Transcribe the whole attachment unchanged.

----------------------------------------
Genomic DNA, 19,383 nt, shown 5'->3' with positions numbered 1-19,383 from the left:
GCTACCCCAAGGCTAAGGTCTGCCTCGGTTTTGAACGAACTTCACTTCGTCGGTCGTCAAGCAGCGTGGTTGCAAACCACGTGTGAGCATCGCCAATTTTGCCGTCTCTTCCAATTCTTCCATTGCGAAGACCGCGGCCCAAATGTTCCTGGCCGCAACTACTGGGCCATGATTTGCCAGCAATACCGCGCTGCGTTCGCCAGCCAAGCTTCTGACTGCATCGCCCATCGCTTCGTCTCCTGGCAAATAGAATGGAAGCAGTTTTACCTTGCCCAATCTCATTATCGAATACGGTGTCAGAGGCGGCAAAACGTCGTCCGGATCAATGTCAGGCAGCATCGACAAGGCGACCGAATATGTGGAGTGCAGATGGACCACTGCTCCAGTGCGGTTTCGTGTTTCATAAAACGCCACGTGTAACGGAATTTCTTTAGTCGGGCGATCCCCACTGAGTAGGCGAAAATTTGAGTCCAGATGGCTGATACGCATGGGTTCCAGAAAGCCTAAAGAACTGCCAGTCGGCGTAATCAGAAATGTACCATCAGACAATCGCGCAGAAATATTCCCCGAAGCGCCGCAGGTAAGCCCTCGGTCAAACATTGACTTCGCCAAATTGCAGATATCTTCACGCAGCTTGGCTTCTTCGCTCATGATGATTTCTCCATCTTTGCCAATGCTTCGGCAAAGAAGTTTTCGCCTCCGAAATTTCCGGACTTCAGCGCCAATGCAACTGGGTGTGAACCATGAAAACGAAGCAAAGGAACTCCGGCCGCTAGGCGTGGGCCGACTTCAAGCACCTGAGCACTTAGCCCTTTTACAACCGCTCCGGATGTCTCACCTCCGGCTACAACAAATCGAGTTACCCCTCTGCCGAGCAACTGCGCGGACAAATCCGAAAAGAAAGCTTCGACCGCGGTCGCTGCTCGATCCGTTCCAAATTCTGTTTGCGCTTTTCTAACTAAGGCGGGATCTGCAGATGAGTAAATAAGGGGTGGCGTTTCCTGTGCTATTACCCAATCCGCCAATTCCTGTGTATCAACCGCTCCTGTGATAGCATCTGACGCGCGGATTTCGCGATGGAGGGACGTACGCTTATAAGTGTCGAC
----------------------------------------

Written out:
Genomic DNA, 19,383 nt, shown 5'->3' with positions numbered 1-19,383 from the left:
GCTACCCCAAGGCTAAGGTCTGCCTCGGTTTTGAACGAACTTCACTTCGTCGGTCGTCAAGCAGCGTGGTTGCAAACCACGTGTGAGCATCGCCAATTTTGCCGTCTCTTCCAATTCTTCCATTGCGAAGACCGCGGCCCAAATGTTCCTGGCCGCAACTACTGGGCCATGATTTGCCAGCAATACCGCGCTGCGTTCGCCAGCCAAGCTTCTGACTGCATCGCCCATCGCTTCGTCTCCTGGCAAATAGAATGGAAGCAGTTTTACCTTGCCCAATCTCATTATCGAATACGGTGTCAGAGGCGGCAAAACGTCGTCCGGATCAATGTCAGGCAGCATCGACAAGGCGACCGAATATGTGGAGTGCAGATGGACCACTGCTCCAGTGCGGTTTCGTGTTTCATAAAACGCCACGTGTAACGGAATTTCTTTAGTCGGGCGATCCCCACTGAGTAGGCGAAAATTTGAGTCCAGATGGCTGATACGCATGGGTTCCAGAAAGCCTAAAGAACTGCCAGTCGGCGTAATCAGAAATGTACCATCAGACAATCGCGCAGAAATATTCCCCGAAGCGCCGCAGGTAAGCCCTCGGTCAAACATTGACTTCGCCAAATTGCAGATATCTTCACGCAGCTTGGCTTCTTCGCTCATGATGATTTCTCCATCTTTGCCAATGCTTCGGCAAAGAAGTTTTCGCCTCCGAAATTTCCGGACTTCAGCGCCAATGCAACTGGGTGTGAACCATGAAAACGAAGCAAAGGAACTCCGGCCGCTAGGCGTGGGCCGACTTCAAGCACCTGAGCACTTAGCCCTTTTACAACCGCTCCGGATGTCTCACCTCCGGCTACAACAAATCGAGTTACCCCTCTGCCGAGCAACTGCGCGGACAAATCCGAAAAGAAAGCTTCGACCGCGGTCGCTGCTCGATCCGTTCCAAATTCTGTTTGCGCTTTTCTAACTAAGGCGGGATCTGCAGATGAGTAAATAAGGGGTGGCGTTTCCTGTGCTATTACCCAATCCGCCAATTCCTGTGTATCAACCGCTCCTGTGATAGCATCTGACGCGCGGATTTCGCGATGGAGGGACGTACGCTTATAAGTGTCGAC